Peter Robinson engages America’s master novelist in a conversation that ranges from the death of the American novel to the "charming aristocracy" that seeks to dictate literary standards to the intersection of culture and the latest findings in neuroscience.
Along the way, Tom Wolfe reaffirms his place as the preeminent chronicler of the changing American scene- Hoover Institution
Peter M. Robinson is a research fellow at the Hoover Institution, where he writes about business and politics, edits the Hoover Institution's quarterly journal, the Hoover Digest, and hosts Hoover's television program, "Uncommon Knowledge."
Robinson is also the author of three books: How Ronald Reagan Changed My Life; It's My Party: A Republican's Messy Love Affair with the GOP; and the best-selling business book Snapshots from Hell: The Making of an MBA.
Dr. Thomas Kennerly "Tom" Wolfe is an American author and journalist, best known as one of the founders of the New Journalism movement of the 1960s and 1970s.
Wolfe graduated from St. Christopher's School in Richmond, Virginia before attending Washington and Lee University as an undergraduate. He then went on to graduate from Yale University with a Ph.D. in American Studies.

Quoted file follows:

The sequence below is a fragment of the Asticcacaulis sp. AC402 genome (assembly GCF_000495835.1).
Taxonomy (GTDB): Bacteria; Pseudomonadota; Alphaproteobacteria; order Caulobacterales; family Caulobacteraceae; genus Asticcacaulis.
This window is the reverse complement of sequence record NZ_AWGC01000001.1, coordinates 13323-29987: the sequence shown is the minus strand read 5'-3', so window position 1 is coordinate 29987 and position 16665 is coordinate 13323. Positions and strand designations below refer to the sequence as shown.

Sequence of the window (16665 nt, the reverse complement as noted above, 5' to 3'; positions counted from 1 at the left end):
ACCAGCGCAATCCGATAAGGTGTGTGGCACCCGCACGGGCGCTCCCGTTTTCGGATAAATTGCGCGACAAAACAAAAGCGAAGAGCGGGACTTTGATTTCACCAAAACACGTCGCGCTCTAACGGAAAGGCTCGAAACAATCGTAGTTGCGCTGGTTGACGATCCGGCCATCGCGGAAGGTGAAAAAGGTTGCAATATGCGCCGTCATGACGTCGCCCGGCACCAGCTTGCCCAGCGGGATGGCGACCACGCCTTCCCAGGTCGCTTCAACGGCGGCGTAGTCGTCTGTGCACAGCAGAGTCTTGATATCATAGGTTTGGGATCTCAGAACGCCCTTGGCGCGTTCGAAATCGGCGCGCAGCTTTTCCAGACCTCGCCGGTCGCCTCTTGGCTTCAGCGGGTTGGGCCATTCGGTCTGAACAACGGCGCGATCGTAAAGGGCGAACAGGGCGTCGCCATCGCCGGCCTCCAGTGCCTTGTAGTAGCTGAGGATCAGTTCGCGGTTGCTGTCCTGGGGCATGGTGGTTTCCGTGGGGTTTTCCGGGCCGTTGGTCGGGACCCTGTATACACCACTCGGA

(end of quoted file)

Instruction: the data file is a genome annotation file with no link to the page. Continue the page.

Tom Wolfe is the author of many books including I Am Charlotte Simmons, Hooking Up, A Man in Full, The Bonfire of the Vanities, The Purple Decades, From Bauhaus to Our House, In Our Time, The Right Stuff, Mauve Gloves & Madmen, Clutter & Vine, The Painted Word, Radical Chic & Mau-Mauing the Flak Catchers, The Electric Kool-Aid Acid Test, The Pump House Gang and The Kandy-Kolored Tangerine-Flake Streamline Baby.
Tom Wolfe locates himself in the American style of journalistic novelists like Sinclair Lewis and John Steinbeck. Wolfe claims this approach directly challenges the exclusiveness of the charming aristocracy.